Police cars are exempt from MOT testing under rules relating to maintenance in approved workshop – but video footage raises different questions
Since the shocking scenes in Bristol last night, those worried about the possibility of ‘provocateur’ action by the state to justify the Tories’ new law imposing heavy penalties on peaceful protesters have raised concerns about a police car that was seen in flames, claiming that its expired MOT status on the DVLA website means it was an old vehicle burned for propaganda purposes:
But police cars are exempt from MOT testing and certification, because they are maintained in approved workshops. Regulation 6 (1) (xiv) of The Motor Vehicles (Tests) Regulations 1981 exempts:
(xiv) a vehicle provided for police purposes and maintained in workshops approved by the Secretary of State as suitable for such maintenance, being a vehicle provided in England and Wales by a police authority or the Receiver for the Metropolitan Police District, or, in Scotland, by a police authority or a joint police committee.
Nonetheless, claims that police initiated violence on peaceful protesters – including groups sitting peacefully outside the police station attacked later in the evening – do appear to be at least potentially borne out by video evidence, as in this example published by Unity News, and need to be properly investigated:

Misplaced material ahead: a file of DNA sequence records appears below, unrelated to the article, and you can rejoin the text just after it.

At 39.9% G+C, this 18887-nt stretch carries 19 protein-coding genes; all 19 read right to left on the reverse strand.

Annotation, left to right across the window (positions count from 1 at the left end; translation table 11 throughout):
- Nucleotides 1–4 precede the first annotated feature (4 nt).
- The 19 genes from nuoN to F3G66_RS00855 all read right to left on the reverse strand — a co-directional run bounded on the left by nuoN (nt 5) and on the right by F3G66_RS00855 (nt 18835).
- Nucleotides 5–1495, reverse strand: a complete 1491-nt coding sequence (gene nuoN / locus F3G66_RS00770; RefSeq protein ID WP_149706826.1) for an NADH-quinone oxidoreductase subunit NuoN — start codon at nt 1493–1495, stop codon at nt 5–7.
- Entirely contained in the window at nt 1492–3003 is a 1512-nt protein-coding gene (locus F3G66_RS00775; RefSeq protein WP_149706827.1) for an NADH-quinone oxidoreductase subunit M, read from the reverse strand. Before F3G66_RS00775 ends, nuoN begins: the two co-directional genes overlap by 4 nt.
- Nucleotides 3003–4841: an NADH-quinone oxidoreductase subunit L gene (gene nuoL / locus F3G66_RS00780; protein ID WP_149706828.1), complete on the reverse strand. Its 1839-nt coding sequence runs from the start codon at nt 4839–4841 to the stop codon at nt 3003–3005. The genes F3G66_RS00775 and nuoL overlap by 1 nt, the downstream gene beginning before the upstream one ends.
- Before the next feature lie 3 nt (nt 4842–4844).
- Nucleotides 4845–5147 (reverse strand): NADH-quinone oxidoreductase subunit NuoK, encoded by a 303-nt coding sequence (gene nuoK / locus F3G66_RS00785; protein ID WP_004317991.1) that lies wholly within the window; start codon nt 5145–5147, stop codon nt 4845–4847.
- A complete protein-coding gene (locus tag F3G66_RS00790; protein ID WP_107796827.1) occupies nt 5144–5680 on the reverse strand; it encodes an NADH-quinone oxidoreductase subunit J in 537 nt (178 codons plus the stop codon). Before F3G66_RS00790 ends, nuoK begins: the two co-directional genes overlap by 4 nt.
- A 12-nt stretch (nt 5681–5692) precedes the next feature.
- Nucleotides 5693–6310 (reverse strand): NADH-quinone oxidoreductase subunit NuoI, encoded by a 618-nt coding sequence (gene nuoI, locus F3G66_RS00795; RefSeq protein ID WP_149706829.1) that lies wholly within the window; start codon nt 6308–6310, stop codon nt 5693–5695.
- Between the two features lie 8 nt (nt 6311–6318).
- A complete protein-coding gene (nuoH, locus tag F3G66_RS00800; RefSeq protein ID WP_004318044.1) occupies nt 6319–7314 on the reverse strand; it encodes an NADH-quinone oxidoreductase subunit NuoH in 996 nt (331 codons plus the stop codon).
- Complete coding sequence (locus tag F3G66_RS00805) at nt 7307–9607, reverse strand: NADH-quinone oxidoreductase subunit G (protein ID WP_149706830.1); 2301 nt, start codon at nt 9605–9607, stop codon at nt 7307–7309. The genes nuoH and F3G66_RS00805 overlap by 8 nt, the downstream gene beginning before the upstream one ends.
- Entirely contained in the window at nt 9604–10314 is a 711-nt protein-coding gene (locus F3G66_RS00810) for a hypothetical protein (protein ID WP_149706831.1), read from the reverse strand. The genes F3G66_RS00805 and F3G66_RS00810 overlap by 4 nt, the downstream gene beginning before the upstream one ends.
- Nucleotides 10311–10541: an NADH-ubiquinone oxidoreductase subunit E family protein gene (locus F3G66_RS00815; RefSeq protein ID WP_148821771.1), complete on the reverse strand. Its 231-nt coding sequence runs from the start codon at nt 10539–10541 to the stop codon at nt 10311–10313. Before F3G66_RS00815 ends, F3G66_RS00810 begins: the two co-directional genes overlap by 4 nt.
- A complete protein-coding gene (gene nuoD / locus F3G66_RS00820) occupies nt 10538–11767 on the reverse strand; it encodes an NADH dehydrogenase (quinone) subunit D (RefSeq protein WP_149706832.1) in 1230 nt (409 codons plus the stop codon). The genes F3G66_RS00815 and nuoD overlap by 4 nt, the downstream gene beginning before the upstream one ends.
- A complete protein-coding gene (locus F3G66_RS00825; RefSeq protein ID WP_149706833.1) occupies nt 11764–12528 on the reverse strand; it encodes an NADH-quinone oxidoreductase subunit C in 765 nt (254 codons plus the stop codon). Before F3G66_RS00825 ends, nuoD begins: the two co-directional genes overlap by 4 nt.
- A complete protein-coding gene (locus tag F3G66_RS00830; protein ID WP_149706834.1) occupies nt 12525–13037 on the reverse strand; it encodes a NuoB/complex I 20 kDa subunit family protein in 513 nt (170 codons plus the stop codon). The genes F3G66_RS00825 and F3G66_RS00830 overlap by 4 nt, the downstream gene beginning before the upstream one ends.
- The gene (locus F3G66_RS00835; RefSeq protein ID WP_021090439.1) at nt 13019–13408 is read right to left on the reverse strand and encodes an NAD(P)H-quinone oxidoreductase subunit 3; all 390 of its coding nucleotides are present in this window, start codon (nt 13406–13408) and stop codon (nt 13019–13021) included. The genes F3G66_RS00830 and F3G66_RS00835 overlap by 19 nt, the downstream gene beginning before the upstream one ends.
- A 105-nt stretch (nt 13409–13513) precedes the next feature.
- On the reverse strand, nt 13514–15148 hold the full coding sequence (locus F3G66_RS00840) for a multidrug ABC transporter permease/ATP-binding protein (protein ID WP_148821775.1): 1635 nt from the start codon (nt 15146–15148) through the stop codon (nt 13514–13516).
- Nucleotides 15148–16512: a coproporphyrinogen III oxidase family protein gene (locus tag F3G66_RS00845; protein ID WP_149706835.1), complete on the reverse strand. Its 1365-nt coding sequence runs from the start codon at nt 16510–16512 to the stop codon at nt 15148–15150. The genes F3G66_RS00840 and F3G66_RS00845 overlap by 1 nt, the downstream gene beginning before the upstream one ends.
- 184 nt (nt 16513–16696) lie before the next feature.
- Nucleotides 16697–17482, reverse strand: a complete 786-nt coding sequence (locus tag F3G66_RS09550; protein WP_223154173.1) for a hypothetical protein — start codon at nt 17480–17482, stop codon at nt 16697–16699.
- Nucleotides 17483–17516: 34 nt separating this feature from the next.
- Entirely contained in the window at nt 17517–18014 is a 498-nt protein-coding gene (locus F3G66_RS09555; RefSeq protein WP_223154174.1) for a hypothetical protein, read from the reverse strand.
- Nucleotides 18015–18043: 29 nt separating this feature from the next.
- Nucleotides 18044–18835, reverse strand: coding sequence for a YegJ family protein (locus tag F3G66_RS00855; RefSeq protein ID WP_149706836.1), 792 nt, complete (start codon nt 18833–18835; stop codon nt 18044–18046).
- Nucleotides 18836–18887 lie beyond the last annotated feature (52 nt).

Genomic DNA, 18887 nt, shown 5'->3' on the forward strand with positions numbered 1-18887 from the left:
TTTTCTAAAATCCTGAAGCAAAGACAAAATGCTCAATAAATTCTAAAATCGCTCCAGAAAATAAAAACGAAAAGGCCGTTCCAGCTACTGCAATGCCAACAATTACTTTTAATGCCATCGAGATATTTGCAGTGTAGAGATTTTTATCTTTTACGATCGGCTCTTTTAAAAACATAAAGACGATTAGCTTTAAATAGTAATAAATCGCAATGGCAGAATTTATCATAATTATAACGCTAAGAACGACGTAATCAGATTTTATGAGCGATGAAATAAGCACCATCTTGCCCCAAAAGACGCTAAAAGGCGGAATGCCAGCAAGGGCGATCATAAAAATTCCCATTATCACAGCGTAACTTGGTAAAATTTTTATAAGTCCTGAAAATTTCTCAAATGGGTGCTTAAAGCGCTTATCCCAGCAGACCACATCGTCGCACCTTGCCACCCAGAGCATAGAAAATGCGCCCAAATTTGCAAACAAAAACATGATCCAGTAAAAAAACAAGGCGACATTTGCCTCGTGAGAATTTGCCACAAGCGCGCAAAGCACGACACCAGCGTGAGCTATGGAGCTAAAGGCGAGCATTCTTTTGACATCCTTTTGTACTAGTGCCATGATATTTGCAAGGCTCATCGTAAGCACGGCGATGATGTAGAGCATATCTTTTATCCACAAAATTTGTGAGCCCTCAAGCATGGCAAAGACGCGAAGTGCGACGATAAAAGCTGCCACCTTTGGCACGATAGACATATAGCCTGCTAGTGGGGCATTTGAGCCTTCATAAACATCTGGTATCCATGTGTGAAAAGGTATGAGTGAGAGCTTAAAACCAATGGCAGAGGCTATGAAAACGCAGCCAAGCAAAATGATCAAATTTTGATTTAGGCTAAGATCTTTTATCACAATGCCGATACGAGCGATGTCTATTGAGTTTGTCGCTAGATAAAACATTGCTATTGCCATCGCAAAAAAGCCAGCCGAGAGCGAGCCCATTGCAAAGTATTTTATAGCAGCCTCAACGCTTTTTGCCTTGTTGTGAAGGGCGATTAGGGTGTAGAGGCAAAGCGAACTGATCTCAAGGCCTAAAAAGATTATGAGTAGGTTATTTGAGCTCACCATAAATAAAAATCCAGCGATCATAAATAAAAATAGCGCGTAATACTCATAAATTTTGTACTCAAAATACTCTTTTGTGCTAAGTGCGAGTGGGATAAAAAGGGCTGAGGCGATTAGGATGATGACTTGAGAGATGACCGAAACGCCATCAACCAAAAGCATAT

The Establishment media and right-wing politicians are, of course, using events in Bristol last night to justify the Tories’ planned new laws against peaceful protest. But after the scenes of unprovoked police aggression against women carrying out a peaceful vigil at Clapham Common two weekends ago, such Establishment narratives should be treated with considerable caution until the Bristol incident is thoroughly and independently investigated.
After all, it’s only just over a year ago that the police subjected a group of around twenty 1950s-born ‘WASPI’ women, who were peacefully picketing the Department of Work and Pensions (DWP) offices in London in protest at the theft of their pensions, to heavy-handed ‘kettling’ by several vans full of officers:
But in 2009, the then-LibDem MP and Home Affairs Committee member Tom Brake accused the Met of using undercover officers to incite violence during G20 protests, after seeing plainclothes officers showing ID cards and being waved through a police cordon, who then threw bottles at the police.
And similar footage has emerged from yesterday in Bristol of a man conversing with a smiling, riot-geared police officer who then points him to the front of a group of protesters just before trouble starts. The video is of the same events shown in the video above – but filmed from the other side of the line:
How many riot police smile and wave a protester through to a line where other riot police are holding back protesters?
There are serious questions to answer – but they don’t involve MOT certificates.
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